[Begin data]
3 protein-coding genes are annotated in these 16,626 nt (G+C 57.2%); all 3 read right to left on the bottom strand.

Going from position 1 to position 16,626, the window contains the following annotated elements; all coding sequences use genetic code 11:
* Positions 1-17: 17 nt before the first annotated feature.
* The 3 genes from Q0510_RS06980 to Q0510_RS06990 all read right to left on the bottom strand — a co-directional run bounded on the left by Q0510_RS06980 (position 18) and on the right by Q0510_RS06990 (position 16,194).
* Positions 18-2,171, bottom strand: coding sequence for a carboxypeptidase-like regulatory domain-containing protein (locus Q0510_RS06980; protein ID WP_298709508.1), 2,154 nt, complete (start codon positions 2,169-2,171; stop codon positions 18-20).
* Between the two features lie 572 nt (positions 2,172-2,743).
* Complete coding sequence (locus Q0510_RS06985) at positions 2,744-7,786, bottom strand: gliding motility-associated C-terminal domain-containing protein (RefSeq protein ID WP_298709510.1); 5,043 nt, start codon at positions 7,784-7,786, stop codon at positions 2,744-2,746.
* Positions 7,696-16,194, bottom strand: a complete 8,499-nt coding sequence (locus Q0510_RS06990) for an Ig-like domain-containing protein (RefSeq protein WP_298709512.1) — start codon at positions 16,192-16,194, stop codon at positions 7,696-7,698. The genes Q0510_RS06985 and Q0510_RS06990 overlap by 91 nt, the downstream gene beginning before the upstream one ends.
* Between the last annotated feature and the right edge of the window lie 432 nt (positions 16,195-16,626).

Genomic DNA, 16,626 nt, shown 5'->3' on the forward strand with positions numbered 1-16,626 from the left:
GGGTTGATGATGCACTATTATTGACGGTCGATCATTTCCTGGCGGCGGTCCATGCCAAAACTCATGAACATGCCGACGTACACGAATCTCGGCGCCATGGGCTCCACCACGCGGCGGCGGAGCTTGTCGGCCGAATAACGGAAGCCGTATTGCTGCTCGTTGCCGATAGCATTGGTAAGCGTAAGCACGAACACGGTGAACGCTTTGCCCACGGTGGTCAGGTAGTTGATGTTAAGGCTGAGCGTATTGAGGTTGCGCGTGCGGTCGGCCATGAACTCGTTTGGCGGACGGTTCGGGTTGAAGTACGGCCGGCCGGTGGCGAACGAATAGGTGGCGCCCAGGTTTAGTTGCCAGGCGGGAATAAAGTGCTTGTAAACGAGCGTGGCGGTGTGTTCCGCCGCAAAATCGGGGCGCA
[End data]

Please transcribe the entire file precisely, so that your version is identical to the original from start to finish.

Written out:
3 protein-coding genes are annotated in these 16,626 nt (G+C 57.2%); all 3 read right to left on the bottom strand.

Going from position 1 to position 16,626, the window contains the following annotated elements; all coding sequences use genetic code 11:
* Positions 1-17: 17 nt before the first annotated feature.
* The 3 genes from Q0510_RS06980 to Q0510_RS06990 all read right to left on the bottom strand — a co-directional run bounded on the left by Q0510_RS06980 (position 18) and on the right by Q0510_RS06990 (position 16,194).
* Positions 18-2,171, bottom strand: coding sequence for a carboxypeptidase-like regulatory domain-containing protein (locus Q0510_RS06980; protein ID WP_298709508.1), 2,154 nt, complete (start codon positions 2,169-2,171; stop codon positions 18-20).
* Between the two features lie 572 nt (positions 2,172-2,743).
* Complete coding sequence (locus Q0510_RS06985) at positions 2,744-7,786, bottom strand: gliding motility-associated C-terminal domain-containing protein (RefSeq protein ID WP_298709510.1); 5,043 nt, start codon at positions 7,784-7,786, stop codon at positions 2,744-2,746.
* Positions 7,696-16,194, bottom strand: a complete 8,499-nt coding sequence (locus Q0510_RS06990) for an Ig-like domain-containing protein (RefSeq protein WP_298709512.1) — start codon at positions 16,192-16,194, stop codon at positions 7,696-7,698. The genes Q0510_RS06985 and Q0510_RS06990 overlap by 91 nt, the downstream gene beginning before the upstream one ends.
* Between the last annotated feature and the right edge of the window lie 432 nt (positions 16,195-16,626).

Genomic DNA, 16,626 nt, shown 5'->3' on the forward strand with positions numbered 1-16,626 from the left:
GGGTTGATGATGCACTATTATTGACGGTCGATCATTTCCTGGCGGCGGTCCATGCCAAAACTCATGAACATGCCGACGTACACGAATCTCGGCGCCATGGGCTCCACCACGCGGCGGCGGAGCTTGTCGGCCGAATAACGGAAGCCGTATTGCTGCTCGTTGCCGATAGCATTGGTAAGCGTAAGCACGAACACGGTGAACGCTTTGCCCACGGTGGTCAGGTAGTTGATGTTAAGGCTGAGCGTATTGAGGTTGCGCGTGCGGTCGGCCATGAACTCGTTTGGCGGACGGTTCGGGTTGAAGTACGGCCGGCCGGTGGCGAACGAATAGGTGGCGCCCAGGTTTAGTTGCCAGGCGGGAATAAAGTGCTTGTAAACGAGCGTGGCGGTGTGTTCCGCCGCAAAATCGGGGCGCA